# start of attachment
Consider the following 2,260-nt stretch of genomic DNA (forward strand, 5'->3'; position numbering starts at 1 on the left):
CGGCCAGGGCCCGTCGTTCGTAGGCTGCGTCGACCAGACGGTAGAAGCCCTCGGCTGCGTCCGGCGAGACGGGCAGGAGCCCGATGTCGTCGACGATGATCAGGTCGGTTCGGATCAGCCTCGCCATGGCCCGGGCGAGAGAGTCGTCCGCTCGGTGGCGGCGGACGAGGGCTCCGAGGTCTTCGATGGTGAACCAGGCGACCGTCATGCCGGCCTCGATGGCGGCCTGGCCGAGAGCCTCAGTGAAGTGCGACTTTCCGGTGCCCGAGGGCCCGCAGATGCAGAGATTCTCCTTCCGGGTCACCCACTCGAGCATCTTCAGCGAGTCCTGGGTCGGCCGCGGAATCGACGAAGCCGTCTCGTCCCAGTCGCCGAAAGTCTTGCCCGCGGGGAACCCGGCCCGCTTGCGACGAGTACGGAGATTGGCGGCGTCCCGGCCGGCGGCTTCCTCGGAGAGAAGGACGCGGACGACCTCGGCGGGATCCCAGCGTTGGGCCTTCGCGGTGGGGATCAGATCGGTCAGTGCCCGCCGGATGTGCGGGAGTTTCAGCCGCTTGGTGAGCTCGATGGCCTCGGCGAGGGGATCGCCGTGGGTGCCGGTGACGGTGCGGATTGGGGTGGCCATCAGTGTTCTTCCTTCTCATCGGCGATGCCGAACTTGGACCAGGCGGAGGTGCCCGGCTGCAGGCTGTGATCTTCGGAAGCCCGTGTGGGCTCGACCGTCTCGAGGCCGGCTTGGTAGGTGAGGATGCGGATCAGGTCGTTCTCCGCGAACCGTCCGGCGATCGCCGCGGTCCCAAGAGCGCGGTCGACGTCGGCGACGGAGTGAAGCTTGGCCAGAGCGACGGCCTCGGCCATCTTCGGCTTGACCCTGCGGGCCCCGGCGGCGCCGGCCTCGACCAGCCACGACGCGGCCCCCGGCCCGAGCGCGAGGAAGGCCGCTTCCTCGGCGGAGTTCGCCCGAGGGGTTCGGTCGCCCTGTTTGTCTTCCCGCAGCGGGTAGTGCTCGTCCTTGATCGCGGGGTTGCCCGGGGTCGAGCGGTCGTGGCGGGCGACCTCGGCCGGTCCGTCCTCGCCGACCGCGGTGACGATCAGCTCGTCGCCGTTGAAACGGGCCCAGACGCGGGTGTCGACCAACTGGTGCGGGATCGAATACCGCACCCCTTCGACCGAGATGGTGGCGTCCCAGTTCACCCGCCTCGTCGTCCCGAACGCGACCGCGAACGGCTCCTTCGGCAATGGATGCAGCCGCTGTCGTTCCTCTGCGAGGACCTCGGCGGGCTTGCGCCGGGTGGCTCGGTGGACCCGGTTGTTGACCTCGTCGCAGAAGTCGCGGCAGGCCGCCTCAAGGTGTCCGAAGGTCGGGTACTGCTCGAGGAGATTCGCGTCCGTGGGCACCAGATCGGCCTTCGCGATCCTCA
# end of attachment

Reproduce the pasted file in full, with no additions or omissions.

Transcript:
Consider the following 2,260-nt stretch of genomic DNA (forward strand, 5'->3'; position numbering starts at 1 on the left):
CGGCCAGGGCCCGTCGTTCGTAGGCTGCGTCGACCAGACGGTAGAAGCCCTCGGCTGCGTCCGGCGAGACGGGCAGGAGCCCGATGTCGTCGACGATGATCAGGTCGGTTCGGATCAGCCTCGCCATGGCCCGGGCGAGAGAGTCGTCCGCTCGGTGGCGGCGGACGAGGGCTCCGAGGTCTTCGATGGTGAACCAGGCGACCGTCATGCCGGCCTCGATGGCGGCCTGGCCGAGAGCCTCAGTGAAGTGCGACTTTCCGGTGCCCGAGGGCCCGCAGATGCAGAGATTCTCCTTCCGGGTCACCCACTCGAGCATCTTCAGCGAGTCCTGGGTCGGCCGCGGAATCGACGAAGCCGTCTCGTCCCAGTCGCCGAAAGTCTTGCCCGCGGGGAACCCGGCCCGCTTGCGACGAGTACGGAGATTGGCGGCGTCCCGGCCGGCGGCTTCCTCGGAGAGAAGGACGCGGACGACCTCGGCGGGATCCCAGCGTTGGGCCTTCGCGGTGGGGATCAGATCGGTCAGTGCCCGCCGGATGTGCGGGAGTTTCAGCCGCTTGGTGAGCTCGATGGCCTCGGCGAGGGGATCGCCGTGGGTGCCGGTGACGGTGCGGATTGGGGTGGCCATCAGTGTTCTTCCTTCTCATCGGCGATGCCGAACTTGGACCAGGCGGAGGTGCCCGGCTGCAGGCTGTGATCTTCGGAAGCCCGTGTGGGCTCGACCGTCTCGAGGCCGGCTTGGTAGGTGAGGATGCGGATCAGGTCGTTCTCCGCGAACCGTCCGGCGATCGCCGCGGTCCCAAGAGCGCGGTCGACGTCGGCGACGGAGTGAAGCTTGGCCAGAGCGACGGCCTCGGCCATCTTCGGCTTGACCCTGCGGGCCCCGGCGGCGCCGGCCTCGACCAGCCACGACGCGGCCCCCGGCCCGAGCGCGAGGAAGGCCGCTTCCTCGGCGGAGTTCGCCCGAGGGGTTCGGTCGCCCTGTTTGTCTTCCCGCAGCGGGTAGTGCTCGTCCTTGATCGCGGGGTTGCCCGGGGTCGAGCGGTCGTGGCGGGCGACCTCGGCCGGTCCGTCCTCGCCGACCGCGGTGACGATCAGCTCGTCGCCGTTGAAACGGGCCCAGACGCGGGTGTCGACCAACTGGTGCGGGATCGAATACCGCACCCCTTCGACCGAGATGGTGGCGTCCCAGTTCACCCGCCTCGTCGTCCCGAACGCGACCGCGAACGGCTCCTTCGGCAATGGATGCAGCCGCTGTCGTTCCTCTGCGAGGACCTCGGCGGGCTTGCGCCGGGTGGCTCGGTGGACCCGGTTGTTGACCTCGTCGCAGAAGTCGCGGCAGGCCGCCTCAAGGTGTCCGAAGGTCGGGTACTGCTCGAGGAGATTCGCGTCCGTGGGCACCAGATCGGCCTTCGCGATCCTCA